Setting Your Destination

4 routes to digital transformation

On reading the Imbue white paper, it struck me again how difficult it is to give a concise, yet all-encompassing, answer to where the publishing industry is headed. All the interviewees seem to be pulling in the same direction and support a consistent thread to “improve customer responsiveness” and “business operations”. Rightly also, the report outlined that  ”digital transformation is a non-linear journey, not a destination”. But if transformation is “an act of travelling from one place to another” (OED) wouldn’t it be advantageous to be able to articulate what the destination looks or feels like?   

It may be tempting to conclude that by addressing the five areas discussed in the paper (metadata, storage, content agility, discoverability & collaboration) your organisation will have completed their transformation. Of course, it is right to address each of these areas but without considering how any of these changes will “maximize future freedom of action” (Alex Wissner-Gross) and how agility will be maintained would be remiss – especially when many of these stages can involve substantial resources and significant time.   

No doubt, content agility is critical to the ongoing success of a publishing organisation. With rich metadata decorating your granular content, new products can be assembled with greater ease and the true value of the content can be realised through greater discoverability and reuse. This agility, or adaptability, of content can vastly reduce the time to react to new customer demands by, for example, automatically surfacing more meaningful content; increasing content value and customer stickiness. Those publishers that have achieved this tight coupling of agile content to customer needs are already expanding in new directions; new products, new markets, unexpected partnerships and fresh revenue streams.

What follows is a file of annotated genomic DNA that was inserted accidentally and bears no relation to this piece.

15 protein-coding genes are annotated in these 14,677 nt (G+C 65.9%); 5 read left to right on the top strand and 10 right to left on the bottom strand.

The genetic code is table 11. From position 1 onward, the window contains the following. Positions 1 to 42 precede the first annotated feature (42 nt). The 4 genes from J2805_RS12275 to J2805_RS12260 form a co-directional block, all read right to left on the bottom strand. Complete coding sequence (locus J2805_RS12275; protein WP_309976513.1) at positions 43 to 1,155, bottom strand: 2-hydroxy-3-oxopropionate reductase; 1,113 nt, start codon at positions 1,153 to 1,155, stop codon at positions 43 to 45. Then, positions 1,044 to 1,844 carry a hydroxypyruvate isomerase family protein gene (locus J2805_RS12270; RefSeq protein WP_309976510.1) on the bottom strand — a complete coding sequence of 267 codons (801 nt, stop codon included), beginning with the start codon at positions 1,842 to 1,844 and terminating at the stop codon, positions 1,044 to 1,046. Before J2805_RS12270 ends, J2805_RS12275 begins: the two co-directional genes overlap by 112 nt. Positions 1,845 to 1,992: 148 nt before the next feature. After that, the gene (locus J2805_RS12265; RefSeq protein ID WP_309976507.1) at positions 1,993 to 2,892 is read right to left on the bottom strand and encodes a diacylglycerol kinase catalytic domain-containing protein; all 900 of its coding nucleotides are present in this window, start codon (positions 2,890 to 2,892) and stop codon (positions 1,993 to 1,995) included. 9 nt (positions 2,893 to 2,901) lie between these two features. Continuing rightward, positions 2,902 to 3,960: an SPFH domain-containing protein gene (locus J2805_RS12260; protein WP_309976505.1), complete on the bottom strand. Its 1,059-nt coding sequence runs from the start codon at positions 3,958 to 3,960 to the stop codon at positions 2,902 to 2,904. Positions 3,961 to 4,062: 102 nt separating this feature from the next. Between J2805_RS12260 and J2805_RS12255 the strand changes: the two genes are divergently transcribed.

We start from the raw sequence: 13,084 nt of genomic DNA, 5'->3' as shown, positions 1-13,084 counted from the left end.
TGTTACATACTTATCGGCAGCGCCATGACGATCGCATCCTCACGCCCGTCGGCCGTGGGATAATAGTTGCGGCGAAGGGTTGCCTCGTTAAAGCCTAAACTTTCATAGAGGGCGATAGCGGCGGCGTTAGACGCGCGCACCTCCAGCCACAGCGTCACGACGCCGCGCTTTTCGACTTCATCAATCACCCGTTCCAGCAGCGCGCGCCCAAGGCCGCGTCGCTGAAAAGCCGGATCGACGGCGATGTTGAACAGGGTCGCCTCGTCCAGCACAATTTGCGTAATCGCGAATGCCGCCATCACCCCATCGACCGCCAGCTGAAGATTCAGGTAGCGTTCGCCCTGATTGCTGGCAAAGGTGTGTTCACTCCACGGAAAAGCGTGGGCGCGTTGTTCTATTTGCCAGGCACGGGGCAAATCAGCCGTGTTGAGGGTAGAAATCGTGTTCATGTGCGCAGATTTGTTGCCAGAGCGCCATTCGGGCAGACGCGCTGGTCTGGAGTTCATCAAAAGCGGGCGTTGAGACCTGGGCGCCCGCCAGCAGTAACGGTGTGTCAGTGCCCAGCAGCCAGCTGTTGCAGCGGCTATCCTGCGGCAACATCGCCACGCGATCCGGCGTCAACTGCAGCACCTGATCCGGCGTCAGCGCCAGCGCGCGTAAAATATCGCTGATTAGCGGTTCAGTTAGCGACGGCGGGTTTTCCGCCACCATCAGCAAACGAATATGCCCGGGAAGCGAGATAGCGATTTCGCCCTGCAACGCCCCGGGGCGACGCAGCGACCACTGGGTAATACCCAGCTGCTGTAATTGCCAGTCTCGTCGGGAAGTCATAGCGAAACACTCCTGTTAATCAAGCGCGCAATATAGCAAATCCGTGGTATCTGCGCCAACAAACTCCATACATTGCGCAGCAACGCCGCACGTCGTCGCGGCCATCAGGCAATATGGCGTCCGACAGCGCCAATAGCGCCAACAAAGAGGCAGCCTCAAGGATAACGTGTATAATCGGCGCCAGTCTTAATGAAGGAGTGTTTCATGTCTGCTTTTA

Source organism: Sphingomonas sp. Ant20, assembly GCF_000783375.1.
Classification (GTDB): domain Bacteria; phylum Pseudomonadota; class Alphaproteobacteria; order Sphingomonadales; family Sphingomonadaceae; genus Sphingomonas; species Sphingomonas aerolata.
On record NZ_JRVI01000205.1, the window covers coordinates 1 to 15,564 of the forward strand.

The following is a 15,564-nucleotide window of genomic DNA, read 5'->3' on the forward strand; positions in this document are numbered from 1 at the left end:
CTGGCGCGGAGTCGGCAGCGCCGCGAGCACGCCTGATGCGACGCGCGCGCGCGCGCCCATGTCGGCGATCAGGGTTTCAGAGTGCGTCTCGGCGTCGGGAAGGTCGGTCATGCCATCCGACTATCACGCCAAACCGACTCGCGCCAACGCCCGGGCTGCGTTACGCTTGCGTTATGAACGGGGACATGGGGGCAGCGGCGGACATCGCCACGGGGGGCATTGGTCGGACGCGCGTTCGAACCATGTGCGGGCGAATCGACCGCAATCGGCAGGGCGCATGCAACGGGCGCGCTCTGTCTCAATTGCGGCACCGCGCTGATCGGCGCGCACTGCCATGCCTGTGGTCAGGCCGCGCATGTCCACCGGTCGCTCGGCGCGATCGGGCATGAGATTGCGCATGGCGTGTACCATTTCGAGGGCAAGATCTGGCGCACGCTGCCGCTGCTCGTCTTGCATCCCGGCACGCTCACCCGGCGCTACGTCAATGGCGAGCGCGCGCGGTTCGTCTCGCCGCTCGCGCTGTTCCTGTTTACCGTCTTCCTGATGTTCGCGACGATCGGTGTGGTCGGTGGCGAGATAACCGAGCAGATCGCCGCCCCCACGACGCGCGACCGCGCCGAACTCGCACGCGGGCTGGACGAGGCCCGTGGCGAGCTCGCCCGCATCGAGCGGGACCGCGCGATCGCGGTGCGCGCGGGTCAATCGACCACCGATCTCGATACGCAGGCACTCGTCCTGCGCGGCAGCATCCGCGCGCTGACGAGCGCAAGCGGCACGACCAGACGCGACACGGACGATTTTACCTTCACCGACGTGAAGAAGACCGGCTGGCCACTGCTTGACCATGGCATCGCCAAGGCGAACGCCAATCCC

However, this would miss a fundamental need to be constantly flexible and adaptable both with your content and  your organisation.  

 

 

Investment in adaptable publishing workflows, and enrichment tools that ease downstream consumption is important but if an organisation is not agile enough to adopt these tools, or the new outputs from them, the investment can go to waste. For new and nimble start-ups, this is neither news, nor a difficult process since it is in their very DNA to adapt. However, for publishing veterans who have legacy systems, the baggage of back catalogues and glacial processes the barriers to change can be crippling.  

To improve the impact of your digital transformation journey, a seam of change leadership, that is aligned with an adaptable corporate strategy, must be infused into the programme of work. This will ensure that you are considerate to the impact of change to your people, process, profit, portfolio and platform whilst focusing on continuous business benefits and organisation evolution.   

The focus and balance of these interdependent facets of agility are therefore where publishers should set the destination for their digital transformation journey. A state where content can easily adapt to future needs alongside an organisation that can quickly and constantly change course to support new ways of working. 

Date Published : 13th of April 2017

Paul Twelftree

Published by : Paul Twelftree

About the Author : Paul Twelftree is Chief Innovations Officer at Ixxus, implementing on global content platforms across international publishing organisations. He has a background and focus on security, infrastructure and scalability. Paul has presented at conferences across Europe, America, Asia and Australasia.